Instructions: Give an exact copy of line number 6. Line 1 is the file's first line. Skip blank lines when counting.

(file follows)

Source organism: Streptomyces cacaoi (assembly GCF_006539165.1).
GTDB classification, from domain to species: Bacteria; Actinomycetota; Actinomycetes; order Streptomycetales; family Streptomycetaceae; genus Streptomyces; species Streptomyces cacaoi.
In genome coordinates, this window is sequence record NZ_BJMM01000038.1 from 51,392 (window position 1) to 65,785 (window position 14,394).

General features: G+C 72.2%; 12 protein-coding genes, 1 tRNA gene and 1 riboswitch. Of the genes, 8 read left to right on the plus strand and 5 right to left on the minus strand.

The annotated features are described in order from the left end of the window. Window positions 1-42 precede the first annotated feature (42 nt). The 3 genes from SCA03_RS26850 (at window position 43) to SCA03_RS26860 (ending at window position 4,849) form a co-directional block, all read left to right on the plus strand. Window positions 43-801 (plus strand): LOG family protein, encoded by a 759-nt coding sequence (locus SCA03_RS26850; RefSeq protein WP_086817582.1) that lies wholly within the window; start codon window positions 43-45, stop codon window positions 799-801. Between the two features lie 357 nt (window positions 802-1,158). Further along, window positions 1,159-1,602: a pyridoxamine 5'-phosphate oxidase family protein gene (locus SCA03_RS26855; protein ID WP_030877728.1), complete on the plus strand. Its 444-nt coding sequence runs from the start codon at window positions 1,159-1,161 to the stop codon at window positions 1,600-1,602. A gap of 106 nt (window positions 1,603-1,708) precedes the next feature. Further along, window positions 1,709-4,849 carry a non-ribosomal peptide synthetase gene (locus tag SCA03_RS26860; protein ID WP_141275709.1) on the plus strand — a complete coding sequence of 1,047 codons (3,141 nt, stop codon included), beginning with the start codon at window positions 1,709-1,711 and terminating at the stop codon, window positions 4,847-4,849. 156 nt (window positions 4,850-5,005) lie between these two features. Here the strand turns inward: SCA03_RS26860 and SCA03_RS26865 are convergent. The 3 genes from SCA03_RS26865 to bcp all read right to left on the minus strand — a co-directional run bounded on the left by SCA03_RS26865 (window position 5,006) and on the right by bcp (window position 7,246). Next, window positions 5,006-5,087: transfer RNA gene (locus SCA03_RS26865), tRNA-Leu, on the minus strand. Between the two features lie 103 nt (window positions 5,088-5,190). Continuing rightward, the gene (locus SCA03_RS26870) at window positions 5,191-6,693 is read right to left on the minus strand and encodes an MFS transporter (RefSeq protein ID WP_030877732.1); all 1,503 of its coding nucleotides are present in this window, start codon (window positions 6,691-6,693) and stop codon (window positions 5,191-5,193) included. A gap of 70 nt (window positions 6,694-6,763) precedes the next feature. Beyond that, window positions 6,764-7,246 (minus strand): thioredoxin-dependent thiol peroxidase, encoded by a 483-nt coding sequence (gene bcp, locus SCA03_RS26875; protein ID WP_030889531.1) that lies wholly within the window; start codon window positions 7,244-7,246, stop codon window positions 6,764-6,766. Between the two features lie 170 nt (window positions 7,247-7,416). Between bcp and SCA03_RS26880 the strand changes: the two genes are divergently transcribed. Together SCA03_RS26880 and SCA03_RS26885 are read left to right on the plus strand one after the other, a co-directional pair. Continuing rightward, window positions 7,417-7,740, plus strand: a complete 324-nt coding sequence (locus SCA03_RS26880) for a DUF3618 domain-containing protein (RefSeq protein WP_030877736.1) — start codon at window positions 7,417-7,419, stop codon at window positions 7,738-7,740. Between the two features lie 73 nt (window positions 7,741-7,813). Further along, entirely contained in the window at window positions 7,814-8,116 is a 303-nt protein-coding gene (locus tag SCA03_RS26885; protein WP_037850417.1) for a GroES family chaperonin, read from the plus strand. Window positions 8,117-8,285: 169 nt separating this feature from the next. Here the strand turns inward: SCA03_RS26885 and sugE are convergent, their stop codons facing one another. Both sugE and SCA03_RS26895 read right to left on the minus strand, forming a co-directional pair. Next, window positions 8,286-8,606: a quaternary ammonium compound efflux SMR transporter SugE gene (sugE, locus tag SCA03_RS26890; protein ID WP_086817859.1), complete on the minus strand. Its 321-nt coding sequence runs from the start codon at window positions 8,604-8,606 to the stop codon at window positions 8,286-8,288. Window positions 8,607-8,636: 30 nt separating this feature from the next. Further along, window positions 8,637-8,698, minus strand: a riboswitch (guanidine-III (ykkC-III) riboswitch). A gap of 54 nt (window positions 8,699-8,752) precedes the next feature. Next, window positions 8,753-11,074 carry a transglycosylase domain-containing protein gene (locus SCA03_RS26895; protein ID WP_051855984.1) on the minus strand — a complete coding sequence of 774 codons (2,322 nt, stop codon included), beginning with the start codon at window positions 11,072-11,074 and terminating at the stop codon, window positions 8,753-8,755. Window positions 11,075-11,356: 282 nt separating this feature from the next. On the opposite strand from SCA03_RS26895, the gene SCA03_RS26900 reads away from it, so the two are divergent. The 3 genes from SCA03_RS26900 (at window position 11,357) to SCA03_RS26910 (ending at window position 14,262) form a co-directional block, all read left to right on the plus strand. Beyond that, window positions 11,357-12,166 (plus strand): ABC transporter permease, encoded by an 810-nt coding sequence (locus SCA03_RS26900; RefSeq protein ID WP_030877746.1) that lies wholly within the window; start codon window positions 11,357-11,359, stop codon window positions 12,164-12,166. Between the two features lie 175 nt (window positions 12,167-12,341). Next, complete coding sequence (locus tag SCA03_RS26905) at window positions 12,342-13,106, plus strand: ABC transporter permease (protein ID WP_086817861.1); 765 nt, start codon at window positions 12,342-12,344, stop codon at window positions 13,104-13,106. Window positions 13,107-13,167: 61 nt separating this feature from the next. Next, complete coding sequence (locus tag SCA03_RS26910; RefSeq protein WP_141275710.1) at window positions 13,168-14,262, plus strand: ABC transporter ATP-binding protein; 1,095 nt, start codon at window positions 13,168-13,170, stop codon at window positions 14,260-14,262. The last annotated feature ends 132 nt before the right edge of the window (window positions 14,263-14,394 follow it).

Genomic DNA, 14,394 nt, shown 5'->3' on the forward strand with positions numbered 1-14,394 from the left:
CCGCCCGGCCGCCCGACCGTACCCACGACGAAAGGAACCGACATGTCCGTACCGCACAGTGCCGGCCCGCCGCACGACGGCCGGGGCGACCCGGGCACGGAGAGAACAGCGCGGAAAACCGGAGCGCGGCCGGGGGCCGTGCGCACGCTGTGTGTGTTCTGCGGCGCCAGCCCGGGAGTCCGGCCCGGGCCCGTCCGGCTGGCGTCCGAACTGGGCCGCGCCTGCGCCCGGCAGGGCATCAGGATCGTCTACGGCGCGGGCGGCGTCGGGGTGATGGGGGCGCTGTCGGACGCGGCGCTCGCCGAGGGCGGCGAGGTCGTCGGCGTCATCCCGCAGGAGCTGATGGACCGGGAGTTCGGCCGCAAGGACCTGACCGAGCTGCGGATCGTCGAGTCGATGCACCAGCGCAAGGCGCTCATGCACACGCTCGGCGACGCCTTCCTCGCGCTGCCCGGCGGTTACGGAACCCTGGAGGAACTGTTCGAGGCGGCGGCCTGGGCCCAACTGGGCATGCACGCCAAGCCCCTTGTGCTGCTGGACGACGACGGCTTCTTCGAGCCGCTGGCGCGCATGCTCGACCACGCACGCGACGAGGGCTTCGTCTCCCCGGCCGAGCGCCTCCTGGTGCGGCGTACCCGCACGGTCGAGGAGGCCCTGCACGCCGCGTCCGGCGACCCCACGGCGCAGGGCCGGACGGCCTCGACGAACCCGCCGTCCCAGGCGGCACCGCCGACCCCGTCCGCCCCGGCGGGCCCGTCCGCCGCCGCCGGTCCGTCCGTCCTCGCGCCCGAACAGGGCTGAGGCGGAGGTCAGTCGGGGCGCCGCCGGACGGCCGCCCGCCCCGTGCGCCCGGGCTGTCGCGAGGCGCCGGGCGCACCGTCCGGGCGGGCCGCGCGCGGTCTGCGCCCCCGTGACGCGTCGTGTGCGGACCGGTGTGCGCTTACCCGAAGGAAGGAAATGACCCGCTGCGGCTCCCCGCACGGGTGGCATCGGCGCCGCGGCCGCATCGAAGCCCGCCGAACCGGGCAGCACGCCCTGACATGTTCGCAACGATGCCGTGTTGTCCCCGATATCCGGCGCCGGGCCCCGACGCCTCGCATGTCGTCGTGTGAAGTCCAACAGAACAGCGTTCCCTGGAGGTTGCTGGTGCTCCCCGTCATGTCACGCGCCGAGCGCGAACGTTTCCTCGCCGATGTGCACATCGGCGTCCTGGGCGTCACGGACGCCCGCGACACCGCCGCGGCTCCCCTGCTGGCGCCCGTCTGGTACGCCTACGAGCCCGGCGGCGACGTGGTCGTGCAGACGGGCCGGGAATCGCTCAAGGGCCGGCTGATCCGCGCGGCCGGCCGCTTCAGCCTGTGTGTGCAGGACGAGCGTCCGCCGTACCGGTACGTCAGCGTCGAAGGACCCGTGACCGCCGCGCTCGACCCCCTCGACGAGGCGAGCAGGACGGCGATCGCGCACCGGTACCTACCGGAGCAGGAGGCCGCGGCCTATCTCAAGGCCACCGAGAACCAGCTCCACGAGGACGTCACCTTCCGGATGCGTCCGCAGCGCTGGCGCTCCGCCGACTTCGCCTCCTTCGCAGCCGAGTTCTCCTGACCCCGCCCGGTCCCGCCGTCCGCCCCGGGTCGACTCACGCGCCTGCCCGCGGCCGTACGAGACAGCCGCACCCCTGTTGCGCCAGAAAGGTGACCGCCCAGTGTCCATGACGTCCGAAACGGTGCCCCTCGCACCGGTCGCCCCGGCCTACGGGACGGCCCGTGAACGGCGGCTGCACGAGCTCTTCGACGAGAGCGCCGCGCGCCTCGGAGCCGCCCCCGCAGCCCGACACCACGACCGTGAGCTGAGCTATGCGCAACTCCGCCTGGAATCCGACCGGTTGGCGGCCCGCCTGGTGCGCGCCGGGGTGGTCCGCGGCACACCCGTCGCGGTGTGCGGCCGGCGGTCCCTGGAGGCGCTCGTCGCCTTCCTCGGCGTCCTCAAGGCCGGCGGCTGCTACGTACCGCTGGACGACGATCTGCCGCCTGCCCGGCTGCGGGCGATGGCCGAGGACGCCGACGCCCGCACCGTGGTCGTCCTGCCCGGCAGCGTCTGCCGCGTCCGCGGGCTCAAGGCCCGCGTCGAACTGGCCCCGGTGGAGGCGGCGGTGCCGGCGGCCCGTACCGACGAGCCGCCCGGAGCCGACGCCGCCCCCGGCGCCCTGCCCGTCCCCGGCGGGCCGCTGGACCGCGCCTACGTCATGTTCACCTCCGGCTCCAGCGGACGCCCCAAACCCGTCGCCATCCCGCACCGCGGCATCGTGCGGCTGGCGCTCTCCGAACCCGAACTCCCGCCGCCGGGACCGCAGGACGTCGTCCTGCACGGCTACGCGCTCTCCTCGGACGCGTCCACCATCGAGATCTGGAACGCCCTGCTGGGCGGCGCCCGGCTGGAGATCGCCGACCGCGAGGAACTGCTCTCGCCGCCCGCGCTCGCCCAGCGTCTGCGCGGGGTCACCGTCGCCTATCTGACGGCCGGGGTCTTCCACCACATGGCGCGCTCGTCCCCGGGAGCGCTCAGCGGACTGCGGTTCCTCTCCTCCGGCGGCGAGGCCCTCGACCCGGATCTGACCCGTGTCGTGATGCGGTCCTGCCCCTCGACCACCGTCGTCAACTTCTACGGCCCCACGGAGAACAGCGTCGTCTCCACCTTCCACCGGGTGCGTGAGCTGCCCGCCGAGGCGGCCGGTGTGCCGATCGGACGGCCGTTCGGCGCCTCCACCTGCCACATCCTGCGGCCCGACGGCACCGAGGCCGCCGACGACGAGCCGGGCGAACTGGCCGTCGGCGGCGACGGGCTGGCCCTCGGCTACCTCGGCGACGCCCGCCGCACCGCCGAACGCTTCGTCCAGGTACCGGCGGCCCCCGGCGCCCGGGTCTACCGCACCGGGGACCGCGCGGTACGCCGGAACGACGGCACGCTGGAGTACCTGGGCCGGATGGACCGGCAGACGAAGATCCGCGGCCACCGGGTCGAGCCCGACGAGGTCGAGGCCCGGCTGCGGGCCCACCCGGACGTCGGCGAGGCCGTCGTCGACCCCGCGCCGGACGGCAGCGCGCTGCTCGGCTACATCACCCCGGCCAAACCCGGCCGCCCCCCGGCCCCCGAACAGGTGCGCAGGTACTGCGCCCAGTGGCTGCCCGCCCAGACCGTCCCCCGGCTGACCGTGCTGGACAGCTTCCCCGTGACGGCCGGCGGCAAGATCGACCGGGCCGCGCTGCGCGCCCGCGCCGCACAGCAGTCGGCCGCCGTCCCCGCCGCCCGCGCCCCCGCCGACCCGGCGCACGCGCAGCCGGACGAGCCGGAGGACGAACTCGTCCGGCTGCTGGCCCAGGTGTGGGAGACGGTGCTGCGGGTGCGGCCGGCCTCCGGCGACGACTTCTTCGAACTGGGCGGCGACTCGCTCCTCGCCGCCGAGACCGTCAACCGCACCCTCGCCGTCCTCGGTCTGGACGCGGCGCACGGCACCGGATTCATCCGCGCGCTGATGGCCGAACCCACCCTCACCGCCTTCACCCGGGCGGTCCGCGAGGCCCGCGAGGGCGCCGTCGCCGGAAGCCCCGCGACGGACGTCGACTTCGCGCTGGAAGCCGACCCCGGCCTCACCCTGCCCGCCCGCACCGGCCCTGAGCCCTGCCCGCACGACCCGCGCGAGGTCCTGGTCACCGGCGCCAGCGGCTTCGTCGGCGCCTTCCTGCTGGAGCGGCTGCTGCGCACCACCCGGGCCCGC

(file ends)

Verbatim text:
Genomic DNA, 14,394 nt, shown 5'->3' on the forward strand with positions numbered 1-14,394 from the left: